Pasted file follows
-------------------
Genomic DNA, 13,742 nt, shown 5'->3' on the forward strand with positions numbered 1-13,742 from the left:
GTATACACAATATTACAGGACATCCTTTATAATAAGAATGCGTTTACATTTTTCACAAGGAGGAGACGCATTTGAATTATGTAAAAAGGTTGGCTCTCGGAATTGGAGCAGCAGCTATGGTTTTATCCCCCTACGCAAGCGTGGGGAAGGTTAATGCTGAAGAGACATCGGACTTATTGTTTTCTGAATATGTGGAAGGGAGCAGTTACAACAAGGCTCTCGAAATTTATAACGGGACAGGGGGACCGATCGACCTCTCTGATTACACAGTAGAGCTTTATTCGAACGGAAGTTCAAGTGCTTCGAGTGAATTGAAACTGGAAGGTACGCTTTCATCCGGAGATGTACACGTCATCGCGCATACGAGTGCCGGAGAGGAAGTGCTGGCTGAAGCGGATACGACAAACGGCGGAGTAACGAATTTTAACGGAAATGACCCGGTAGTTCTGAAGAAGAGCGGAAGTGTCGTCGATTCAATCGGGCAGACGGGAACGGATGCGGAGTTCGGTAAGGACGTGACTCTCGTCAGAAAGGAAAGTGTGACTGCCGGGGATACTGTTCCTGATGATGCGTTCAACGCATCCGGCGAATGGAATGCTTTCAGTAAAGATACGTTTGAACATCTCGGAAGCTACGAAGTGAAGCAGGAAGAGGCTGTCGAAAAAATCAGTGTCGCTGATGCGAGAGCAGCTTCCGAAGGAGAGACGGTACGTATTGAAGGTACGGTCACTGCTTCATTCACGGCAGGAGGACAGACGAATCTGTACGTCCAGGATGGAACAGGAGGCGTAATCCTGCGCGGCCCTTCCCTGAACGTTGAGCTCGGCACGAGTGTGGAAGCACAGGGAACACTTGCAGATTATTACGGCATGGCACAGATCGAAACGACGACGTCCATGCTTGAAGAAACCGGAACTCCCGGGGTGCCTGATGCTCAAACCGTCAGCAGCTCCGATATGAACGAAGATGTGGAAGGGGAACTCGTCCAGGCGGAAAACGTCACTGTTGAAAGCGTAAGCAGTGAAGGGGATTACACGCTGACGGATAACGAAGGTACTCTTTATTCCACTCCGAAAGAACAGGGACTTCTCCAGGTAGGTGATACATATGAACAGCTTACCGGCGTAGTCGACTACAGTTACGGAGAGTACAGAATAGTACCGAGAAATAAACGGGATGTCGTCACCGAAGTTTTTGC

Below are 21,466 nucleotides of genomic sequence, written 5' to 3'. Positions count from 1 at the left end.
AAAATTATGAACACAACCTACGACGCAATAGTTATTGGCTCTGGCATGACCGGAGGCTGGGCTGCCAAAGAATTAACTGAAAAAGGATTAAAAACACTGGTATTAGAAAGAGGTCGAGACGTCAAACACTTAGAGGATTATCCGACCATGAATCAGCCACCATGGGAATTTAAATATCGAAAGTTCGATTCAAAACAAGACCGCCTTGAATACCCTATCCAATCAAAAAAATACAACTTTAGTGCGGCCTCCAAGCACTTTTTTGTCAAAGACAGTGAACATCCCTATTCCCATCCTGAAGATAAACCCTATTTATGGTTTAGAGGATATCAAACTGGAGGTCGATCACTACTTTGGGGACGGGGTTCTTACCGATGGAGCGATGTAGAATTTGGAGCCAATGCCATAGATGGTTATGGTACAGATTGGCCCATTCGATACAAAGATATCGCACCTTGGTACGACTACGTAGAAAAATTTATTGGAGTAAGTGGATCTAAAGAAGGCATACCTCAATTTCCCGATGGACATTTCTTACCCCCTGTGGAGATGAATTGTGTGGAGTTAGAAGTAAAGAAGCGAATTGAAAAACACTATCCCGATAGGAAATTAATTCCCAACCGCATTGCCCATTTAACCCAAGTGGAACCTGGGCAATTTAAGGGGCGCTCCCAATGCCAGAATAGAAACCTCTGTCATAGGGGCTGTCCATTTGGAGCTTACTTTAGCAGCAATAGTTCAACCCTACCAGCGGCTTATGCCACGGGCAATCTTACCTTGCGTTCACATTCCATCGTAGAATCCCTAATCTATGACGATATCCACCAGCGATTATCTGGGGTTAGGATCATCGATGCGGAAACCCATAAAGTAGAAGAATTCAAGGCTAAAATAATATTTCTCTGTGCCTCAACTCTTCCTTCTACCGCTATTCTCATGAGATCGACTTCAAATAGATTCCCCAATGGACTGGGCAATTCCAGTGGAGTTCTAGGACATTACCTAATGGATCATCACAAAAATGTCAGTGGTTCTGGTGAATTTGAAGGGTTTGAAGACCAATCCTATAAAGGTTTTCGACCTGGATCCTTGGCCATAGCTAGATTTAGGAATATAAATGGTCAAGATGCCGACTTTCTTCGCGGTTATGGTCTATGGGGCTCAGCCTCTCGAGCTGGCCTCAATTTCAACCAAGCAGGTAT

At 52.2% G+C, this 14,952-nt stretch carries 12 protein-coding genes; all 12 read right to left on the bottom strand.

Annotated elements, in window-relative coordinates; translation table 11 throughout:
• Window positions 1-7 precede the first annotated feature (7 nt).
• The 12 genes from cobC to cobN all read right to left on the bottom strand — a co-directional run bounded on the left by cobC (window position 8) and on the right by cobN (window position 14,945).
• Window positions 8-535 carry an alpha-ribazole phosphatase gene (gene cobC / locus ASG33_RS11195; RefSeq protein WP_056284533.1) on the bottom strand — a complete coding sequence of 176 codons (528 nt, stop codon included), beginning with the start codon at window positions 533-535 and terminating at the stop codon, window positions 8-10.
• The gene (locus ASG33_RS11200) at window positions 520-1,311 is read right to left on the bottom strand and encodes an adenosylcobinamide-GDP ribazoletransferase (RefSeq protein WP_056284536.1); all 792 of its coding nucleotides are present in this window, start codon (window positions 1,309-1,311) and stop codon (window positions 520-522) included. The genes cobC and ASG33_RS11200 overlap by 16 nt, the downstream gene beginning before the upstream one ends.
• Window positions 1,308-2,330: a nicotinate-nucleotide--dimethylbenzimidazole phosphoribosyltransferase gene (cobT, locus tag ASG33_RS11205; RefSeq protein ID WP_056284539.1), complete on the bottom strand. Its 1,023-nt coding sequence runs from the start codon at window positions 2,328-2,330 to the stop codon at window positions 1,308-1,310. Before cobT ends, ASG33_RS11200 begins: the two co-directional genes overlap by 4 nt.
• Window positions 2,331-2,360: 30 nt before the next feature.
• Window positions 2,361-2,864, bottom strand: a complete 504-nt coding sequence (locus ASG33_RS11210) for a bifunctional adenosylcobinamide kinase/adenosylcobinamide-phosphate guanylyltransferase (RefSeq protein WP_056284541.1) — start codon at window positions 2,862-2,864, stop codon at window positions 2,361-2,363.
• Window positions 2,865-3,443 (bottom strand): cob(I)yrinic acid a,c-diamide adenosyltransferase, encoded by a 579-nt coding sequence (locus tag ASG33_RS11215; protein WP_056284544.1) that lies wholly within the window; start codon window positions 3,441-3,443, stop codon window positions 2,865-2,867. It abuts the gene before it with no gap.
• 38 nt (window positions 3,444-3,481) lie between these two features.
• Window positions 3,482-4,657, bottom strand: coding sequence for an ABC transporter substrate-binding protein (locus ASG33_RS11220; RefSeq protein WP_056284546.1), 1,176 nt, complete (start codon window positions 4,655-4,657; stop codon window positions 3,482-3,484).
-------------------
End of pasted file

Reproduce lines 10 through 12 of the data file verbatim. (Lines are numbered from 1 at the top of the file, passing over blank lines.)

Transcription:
• The gene (locus ASG33_RS11200) at window positions 520-1,311 is read right to left on the bottom strand and encodes an adenosylcobinamide-GDP ribazoletransferase (RefSeq protein WP_056284536.1); all 792 of its coding nucleotides are present in this window, start codon (window positions 1,309-1,311) and stop codon (window positions 520-522) included. The genes cobC and ASG33_RS11200 overlap by 16 nt, the downstream gene beginning before the upstream one ends.
• Window positions 1,308-2,330: a nicotinate-nucleotide--dimethylbenzimidazole phosphoribosyltransferase gene (cobT, locus tag ASG33_RS11205; RefSeq protein ID WP_056284539.1), complete on the bottom strand. Its 1,023-nt coding sequence runs from the start codon at window positions 2,328-2,330 to the stop codon at window positions 1,308-1,310. Before cobT ends, ASG33_RS11200 begins: the two co-directional genes overlap by 4 nt.
• Window positions 2,331-2,360: 30 nt before the next feature.